There are many different aspects to a personal injury case, but the most important one is proving that the guilty party was at fault for the incident that caused the injury. Or more specifically, proving that their negligence was the reason that the personal injury occurred. That is because negligence is the basis of all personal injuries.
In order for a personal injury lawsuit to be successful, the attorney representing the victim must prove that the other party was at fault. They must also prove that the damages—which are expenses related to the injury—were caused by the accident. In some cases, proving these is fairly simple, but in others, it can get complicated.
Regardless of the nature of the personal injury lawsuit, an experienced attorney is the best chance of a positive outcome. You can contact Fasig and Brooks attorneys for help with their cases. Continue reading to learn how he and other personal injury lawyers prove fault and damages in personal injury lawsuits.
Proving Negligence In A Personal Injury Case
A person filing a personal injury lawsuit must prove that the defendant was at fault, which means proving that they were negligent. Negligence is described as the behavior that falls beneath the standard of care expected of a reasonable person.
In other words, an action that is careless or irrational—but not necessarily malicious—that causes harm to another. That is relatively straightforward, but some legal aspects need to be proven before negligence can be established. They are as follows:
Duty of Care – This is defined as a legal duty to act in a reasonable manner owed to the victim by the defendant. In general terms, every person has a duty of care to everyone else. For example, a driver owes a duty of care to other drivers and pedestrians by obeying the rules of the road and not driving in a reckless manner that is likely to cause harm.
Breach of Duty – If someone fails to follow the duty of care, then it is called a breach of duty. This occurs when a person fails to act reasonably. Following the vehicular example above, a breach of duty would be if a driver ignored a stop sign because they were not paying attention.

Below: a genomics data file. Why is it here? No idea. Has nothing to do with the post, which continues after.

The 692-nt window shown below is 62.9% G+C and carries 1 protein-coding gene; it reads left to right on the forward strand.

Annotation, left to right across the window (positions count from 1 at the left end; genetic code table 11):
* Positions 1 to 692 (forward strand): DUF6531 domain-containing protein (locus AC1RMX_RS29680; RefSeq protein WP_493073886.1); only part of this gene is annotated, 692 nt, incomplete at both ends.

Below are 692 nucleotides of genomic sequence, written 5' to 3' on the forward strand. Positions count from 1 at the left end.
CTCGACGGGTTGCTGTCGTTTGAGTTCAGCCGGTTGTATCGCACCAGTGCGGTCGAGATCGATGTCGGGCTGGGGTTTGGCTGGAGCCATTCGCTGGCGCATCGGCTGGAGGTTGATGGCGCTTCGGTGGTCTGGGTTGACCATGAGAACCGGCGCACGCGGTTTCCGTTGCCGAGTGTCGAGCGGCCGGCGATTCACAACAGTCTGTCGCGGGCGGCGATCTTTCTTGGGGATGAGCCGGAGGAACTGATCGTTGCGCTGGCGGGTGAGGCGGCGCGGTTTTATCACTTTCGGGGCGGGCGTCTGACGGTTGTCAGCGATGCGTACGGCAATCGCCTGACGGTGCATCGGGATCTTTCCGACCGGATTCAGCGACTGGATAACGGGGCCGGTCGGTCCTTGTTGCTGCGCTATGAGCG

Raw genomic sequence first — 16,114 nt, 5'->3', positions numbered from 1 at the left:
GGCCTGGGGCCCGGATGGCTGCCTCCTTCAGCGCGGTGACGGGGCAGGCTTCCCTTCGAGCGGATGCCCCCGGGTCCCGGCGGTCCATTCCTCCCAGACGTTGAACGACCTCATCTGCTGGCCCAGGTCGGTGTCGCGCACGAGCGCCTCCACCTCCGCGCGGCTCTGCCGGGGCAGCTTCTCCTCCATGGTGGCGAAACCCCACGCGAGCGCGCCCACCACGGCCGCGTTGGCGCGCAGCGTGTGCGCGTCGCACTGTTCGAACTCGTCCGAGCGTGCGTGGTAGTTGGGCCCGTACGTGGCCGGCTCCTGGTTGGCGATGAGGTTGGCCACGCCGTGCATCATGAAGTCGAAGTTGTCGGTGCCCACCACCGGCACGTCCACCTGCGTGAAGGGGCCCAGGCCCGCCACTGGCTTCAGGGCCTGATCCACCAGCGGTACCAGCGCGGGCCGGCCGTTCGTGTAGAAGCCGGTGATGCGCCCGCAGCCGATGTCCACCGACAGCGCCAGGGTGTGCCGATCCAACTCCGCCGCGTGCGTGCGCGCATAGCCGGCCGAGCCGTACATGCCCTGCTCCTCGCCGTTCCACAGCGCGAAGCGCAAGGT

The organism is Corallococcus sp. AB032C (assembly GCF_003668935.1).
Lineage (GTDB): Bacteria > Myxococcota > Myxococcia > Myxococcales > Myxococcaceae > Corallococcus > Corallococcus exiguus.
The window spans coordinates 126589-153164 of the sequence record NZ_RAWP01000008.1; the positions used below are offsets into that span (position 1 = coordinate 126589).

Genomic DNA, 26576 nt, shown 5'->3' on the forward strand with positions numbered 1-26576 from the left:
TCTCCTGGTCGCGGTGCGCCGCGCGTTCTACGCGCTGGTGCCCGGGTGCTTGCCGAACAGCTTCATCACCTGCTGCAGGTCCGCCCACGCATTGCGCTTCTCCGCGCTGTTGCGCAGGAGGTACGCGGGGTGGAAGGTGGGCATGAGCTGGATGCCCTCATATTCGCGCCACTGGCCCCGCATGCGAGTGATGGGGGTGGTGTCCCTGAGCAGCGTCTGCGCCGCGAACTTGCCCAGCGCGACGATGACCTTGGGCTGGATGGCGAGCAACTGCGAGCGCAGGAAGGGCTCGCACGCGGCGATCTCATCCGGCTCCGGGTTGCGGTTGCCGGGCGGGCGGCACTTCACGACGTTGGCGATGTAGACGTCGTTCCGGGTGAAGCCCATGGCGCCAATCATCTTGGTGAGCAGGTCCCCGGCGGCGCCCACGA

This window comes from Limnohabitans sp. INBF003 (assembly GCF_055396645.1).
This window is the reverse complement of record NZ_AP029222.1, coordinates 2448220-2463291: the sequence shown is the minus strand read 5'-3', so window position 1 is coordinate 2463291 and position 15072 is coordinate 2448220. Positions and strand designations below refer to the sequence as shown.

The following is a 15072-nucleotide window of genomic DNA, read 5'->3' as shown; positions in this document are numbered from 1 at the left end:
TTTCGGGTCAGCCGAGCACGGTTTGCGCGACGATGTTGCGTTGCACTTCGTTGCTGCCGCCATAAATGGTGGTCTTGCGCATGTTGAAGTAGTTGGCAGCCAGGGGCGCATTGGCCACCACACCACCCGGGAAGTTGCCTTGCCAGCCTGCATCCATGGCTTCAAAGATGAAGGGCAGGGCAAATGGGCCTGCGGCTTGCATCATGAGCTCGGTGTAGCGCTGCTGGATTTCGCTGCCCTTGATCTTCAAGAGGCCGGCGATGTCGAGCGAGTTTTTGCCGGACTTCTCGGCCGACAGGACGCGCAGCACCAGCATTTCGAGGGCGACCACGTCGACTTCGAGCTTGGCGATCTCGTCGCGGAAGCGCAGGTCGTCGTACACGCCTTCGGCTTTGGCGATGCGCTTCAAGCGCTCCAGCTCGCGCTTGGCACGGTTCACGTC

Causation – This means that the defendant caused the injuries of the victim due to their breach of duty. This is usually easy to prove, but the insurance company of the perpetrator will sometimes try to claim that the injury of the victim occurred prior to the incident that caused it.
Damages – These are the monetary expenses incurred by the victim because of their personal injury. They can include medical bills, damage to property, lost wages, and other expenses related to the injury.
Proving all of these elements of a personal injury case requires a lot of investigative work on the part of the personal injury attorney. They will need to collect evidence, examine insurance reports, observe the accident scene, and in some cases, consult with experts. It is all necessary to make a personal injury lawsuit as airtight as possible.
Determining Damages In A Personal Injury Lawsuit
There are three different types of damages that are available to victims in a personal injury lawsuit: damages for economic loss, damages for non-economic loss, punitive damages. The first two are called compensatory damages.
Your personal injury lawyer must prove that these damages were caused by the negligence of the defendant. That is because proof of damages is necessary to establish your case, and it also helps to increase your compensation.
Damages For Economic Loss
This type of damages is easy to understand because it has a clear monetary value that is easy to catalog. It can include expenses like the following:
- Medical bills
- Repair bills
- Property damage
- Lost wages due to missing work
- Loss of future earnings because the injury has rendered you permanently unable to work
Damages For Non-Economic Loss
These damages are more subjective because there is not a tangible financial loss that can be attributed to them. Nonetheless, they are important because they account for the victim’s mental health and wellbeing, which can also be affected by personal injury. They can include:
- Pain and suffering
- Emotional distress
- Loss of enjoyment of life
- Maiming, physical impairment, or disfigurement
These are used to punish defendants who act in a particularly egregious manner. They are only awarded in exceptional circumstances where the defendant’s conduct was especially malicious, fraudulent, or reckless. Punitive damages are awarded in addition to compensatory damages, but they are only awarded in cases where the defendant is capable of paying.
Hire An Attorney To Help You Prove Fault In Your Personal Injury Case
Since proving fault is such an important part of any personal injury case, it is vitally important to hire an experienced attorney to help you do that. It is not a quick or easy process but it is an important one if you want to maximize the compensation for your damages. Your personal injury lawyer will make sure that all of your damages are accounted for in the lawsuit so that successful completion of the case will leave you with the compensation that you need.
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